Abstract (Browse 1636)  |  Full Text PDF       
Unexpected Ploidy Variation of the Somatic Hybrid Plants Between Citrus sinensis and Clausena lansium
Author: GUO Wen-Wu and DENG Xiu-Xin
Journal of Integrative Plant Biology 1999 41(4)
    Wide somatic hybridization was conducted between diploids of embryogenic protoplasts isolated from elite "Bonanza" navel orange ( Citrus sinertsis (L.) Osbeck) and leaf protoplasts from edible "Chicken Heart" Chinese wampee ( Clausena lansiurn (Lour.) Skeels). Fusion products regenerated into shoots after 8 months of culture. Most shoots unexpectedly rooted well. The hybrid shoots were initially unifoliate, then bifoliate and/or trifoliate leaves appeared probably inheriting from the compound leaf character of Cl. lansium. More than ten randomly selected shoot- and root-tips were not 2n = 4x = 36 as expected, but 2n = 6x = 54 as identified by chromosome counting, suggesting that chromosome doubling occurred rather than chromosome elimination in this remote fusion combination. The hybridity of embryoids, unrooted and rooted shoots was revealed by RAPD analysis. This is the first report on hexaploid somatic hybrid plants regenerated from fusion between diploids in Aurantioideae. The possible reason for the unexpected ploidy variation was also discussed.
Abstract (Browse 1857)  |  Full Text PDF       
Anatomy of a New Species of Scolecopteris (Marattiales) from Early Stage of Early Permian in China
Author: WANG Shi-Jun, LI Cheng-Sen and TIAN Bao-Lin
Journal of Integrative Plant Biology 1999 41(4)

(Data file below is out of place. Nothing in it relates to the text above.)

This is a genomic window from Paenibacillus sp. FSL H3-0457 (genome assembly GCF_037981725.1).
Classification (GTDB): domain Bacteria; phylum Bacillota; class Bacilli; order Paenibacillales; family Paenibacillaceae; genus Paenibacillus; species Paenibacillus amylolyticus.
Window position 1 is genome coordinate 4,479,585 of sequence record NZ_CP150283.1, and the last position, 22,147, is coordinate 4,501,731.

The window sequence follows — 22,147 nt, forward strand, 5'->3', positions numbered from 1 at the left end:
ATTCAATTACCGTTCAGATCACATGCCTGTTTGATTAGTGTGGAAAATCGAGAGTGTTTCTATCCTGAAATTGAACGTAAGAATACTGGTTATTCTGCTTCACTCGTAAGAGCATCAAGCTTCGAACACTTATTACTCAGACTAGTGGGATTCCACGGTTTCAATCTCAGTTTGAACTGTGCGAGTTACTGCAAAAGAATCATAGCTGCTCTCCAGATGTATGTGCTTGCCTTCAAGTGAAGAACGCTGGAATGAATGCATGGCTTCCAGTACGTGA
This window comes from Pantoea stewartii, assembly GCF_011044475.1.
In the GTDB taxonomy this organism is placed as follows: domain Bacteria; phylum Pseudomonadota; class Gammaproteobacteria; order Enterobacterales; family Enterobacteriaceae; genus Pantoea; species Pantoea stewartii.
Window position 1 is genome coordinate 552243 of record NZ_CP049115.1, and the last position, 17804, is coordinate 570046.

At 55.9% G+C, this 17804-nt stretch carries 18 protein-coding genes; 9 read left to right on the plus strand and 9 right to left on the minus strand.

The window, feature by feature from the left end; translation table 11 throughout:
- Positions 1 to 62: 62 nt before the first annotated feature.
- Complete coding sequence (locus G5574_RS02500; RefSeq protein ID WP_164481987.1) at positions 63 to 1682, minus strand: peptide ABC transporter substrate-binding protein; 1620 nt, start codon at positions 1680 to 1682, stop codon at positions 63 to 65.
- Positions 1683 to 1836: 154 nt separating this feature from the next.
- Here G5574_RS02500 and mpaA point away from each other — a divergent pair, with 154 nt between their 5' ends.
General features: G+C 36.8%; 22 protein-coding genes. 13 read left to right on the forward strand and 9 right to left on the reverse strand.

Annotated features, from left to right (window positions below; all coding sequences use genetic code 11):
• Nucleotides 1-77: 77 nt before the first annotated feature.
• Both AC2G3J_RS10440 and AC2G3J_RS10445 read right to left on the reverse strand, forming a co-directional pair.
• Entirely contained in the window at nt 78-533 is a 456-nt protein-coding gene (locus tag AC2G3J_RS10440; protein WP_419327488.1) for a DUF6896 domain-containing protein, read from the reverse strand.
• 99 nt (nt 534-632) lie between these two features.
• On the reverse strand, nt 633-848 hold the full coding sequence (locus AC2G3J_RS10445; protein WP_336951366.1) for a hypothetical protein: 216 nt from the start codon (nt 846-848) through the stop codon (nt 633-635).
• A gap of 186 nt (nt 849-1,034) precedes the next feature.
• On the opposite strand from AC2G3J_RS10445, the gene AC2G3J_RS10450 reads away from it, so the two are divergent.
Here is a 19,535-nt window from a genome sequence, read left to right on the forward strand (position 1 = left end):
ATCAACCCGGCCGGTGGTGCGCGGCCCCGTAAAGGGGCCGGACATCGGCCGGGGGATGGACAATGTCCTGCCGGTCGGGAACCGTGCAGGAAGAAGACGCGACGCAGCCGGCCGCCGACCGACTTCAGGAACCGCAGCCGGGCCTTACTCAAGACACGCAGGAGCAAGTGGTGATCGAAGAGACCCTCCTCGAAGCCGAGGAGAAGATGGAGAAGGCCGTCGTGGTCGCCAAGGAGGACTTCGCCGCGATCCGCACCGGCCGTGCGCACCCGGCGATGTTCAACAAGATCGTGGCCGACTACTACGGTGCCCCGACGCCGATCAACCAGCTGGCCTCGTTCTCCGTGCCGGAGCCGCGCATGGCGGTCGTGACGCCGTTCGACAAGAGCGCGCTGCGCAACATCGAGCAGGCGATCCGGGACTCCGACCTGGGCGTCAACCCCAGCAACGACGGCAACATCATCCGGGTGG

Scolecopteris Zenker, a kind of anatomically-preserved fertile foliage of Late Paleozoic Marattiales, has been well studied in Euramerican Flora. It is composed of 28 species which can be divided into four forms (groups) mainly based on modified or umodified pinnules, the variation of the outer facing sporangial walls, and with or without a prominent central parenchyma area. In contrast, Scolecopteris Zenker in Cathaysian Flora has been poorly studied so far, and only one species S. sinensis Zhao, was reported in 1991 which was considered as a member of Minor Group. The paper reports a second species of Scolecopteris, i.e.S, shanxiensis sp. nov., which differs from the above four groups in that its outer facing wall of the sporangia is thick at the base and top (2 ~ 3 layers of cells), and a little thinner ( 1~2 layers of cells) at the midlevel of the synangia. So a new group, Shanxiensis group, is set for the new species. The other characteristics of Shanxiensis group is comparable with Minor group. The new species comes from the coal balls in Coal Seam No. 7 in the upper part of Taiyuan Formation (early Early Permian) from Taiyuan, Shanxi, China. The identification of Scolecopteris shanxiensis sp. nov. :The fertile pinnule probably peeopterids, 5.5 ~ 6.0 mm in length and 2.0 ~ 2.2 mm in width. The lateral extensions of the lamina of the pinnule bend abaxially and above the synangia. The synangia arrange along the sides of the midrib of the pinnnle and there are about 10 synangia in each row. The synangium is elliptical in longitudinal section and radial in cross section, 0.7 ~ 0.8 mm in height and 0.6 ~ 0.7 mm in diameter. Each synangium has 5-7 (mostly 6) fusiform sporangia fused at the base and attached to the top of the synangial pedicel. The outer facing wall of the sporangia consists of 2~3 layers of cells at the base and becomes thinner at the midlevel (1~2 layers of cells), and at the top of the synangia the wall become thicker again. The cells of the outer facing wall of the sporangia are elongate in the longitudinal sections. The lateral and inner facing walls of the sporangia are one cell thick. The synangial pedicel is small. Spores in situ are small, generally 11~14 µm in diameter, spherical or rounded-triangular, trilete and smooth-walled.